Teaching Practices and Teacher Perceptions in Online World Language Courses ARTICLE
Chin-Hsi Lin, Binbin Zheng, Michigan State University, United States
Journal of Online Learning Research Volume 1, Number 3, Publisher: Association for the Advancement of Computing in Education (AACE)
Online teaching and learning have become widespread with the emergence of the Internet and other new technologies. However, online environments pose new challenges to those seeking to develop or choose suitable teaching approaches, and this is especially true in the case of language courses. Using survey and interview data, this study examines online language teachers’ teaching practices, their adjustments toward online teaching, and the professional development (PD) that they received and expected to receive in a virtual high school in the United States. The findings suggest that online teachers generally used more non-content-related teaching practices than content-related teaching practices in online language courses; and that instructors in Chinese – the only language course that offered weekly synchronous sessions – exhibited more frequent use of content-related teaching practices than teachers of other world languages. The study also sheds light on teachers’ adjustment to the online environment, which impacts their management, social, and pedagogical roles. Lastly, our analysis of the PD that teachers felt they needed, as against what they actually received, underscores the need for more PD in the areas of online-course design and content-related technology integration. The results of this study could be useful to online language teachers and researchers, and point the way to improvements in teacher education vis-à-vis online language teaching.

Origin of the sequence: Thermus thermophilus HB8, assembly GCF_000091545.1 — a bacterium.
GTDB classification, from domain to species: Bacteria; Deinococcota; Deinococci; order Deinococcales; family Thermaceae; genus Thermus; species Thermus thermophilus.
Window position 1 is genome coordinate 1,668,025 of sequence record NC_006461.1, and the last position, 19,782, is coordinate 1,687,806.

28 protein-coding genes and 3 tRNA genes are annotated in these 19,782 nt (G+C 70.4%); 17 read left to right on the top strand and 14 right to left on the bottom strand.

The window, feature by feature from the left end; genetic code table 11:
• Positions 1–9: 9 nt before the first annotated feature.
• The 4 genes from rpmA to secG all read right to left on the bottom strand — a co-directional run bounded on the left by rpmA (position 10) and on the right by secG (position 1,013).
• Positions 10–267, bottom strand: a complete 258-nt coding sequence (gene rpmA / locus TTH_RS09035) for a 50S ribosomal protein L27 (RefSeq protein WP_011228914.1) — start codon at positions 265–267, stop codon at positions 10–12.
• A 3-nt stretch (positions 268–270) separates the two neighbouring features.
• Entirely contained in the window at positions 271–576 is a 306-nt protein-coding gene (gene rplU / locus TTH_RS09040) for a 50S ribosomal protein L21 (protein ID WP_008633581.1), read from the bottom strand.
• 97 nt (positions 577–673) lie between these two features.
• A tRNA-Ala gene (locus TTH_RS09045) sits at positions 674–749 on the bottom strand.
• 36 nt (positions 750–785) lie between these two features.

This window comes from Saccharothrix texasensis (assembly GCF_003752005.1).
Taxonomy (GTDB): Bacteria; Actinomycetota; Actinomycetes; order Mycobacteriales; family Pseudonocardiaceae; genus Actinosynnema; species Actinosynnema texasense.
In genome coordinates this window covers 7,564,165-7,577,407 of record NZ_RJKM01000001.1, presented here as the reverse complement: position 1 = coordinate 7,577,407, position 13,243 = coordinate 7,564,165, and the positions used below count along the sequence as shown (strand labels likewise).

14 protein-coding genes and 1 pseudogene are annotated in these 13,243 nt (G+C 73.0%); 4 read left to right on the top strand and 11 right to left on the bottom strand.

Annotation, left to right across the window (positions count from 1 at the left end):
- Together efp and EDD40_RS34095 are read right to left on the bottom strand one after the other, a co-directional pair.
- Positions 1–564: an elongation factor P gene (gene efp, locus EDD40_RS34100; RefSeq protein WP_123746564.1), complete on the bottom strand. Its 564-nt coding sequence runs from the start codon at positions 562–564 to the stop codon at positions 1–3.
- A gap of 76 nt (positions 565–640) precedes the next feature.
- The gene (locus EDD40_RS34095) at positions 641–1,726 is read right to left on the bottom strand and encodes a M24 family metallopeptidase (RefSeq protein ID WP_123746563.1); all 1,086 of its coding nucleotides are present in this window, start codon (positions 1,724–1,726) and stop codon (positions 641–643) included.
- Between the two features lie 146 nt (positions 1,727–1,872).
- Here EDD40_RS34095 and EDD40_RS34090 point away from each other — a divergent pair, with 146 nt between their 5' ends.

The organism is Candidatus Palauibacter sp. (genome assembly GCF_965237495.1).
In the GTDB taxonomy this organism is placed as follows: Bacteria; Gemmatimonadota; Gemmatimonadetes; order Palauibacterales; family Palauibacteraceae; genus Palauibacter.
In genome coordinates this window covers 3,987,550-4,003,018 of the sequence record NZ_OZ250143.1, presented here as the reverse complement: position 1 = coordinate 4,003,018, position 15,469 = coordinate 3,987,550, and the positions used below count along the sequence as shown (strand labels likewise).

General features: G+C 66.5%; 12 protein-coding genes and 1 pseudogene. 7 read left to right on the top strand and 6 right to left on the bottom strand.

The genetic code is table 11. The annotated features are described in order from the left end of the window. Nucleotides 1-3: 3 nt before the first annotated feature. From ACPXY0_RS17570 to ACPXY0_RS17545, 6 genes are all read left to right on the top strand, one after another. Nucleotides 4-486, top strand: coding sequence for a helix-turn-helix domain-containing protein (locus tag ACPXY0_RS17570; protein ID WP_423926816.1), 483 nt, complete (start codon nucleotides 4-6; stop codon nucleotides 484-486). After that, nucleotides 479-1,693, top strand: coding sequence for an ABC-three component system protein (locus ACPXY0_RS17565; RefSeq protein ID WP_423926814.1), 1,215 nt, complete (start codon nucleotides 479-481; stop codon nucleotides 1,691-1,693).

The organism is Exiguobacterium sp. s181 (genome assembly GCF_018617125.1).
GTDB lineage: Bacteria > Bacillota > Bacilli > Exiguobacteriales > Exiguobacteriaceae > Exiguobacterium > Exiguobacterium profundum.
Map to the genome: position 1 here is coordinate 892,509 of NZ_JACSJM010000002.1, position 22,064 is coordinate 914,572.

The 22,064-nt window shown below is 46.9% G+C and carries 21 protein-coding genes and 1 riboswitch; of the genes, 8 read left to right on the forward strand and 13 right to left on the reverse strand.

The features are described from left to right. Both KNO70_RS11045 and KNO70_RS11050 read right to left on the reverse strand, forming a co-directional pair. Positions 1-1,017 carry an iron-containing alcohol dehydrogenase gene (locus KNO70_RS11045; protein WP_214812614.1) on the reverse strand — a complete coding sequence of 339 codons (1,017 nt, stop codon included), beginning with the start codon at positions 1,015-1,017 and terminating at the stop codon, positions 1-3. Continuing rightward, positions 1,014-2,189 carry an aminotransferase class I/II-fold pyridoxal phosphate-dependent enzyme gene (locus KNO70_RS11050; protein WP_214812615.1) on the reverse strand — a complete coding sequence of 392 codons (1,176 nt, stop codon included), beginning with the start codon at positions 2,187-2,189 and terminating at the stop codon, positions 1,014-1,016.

Lin, C.H. & Zheng, B. (2015). Teaching Practices and Teacher Perceptions in Online World Language Courses. Journal of Online Learning Research, 1(3), 275-303. Association for the Advancement of Computing in Education (AACE).
© 2015 AACE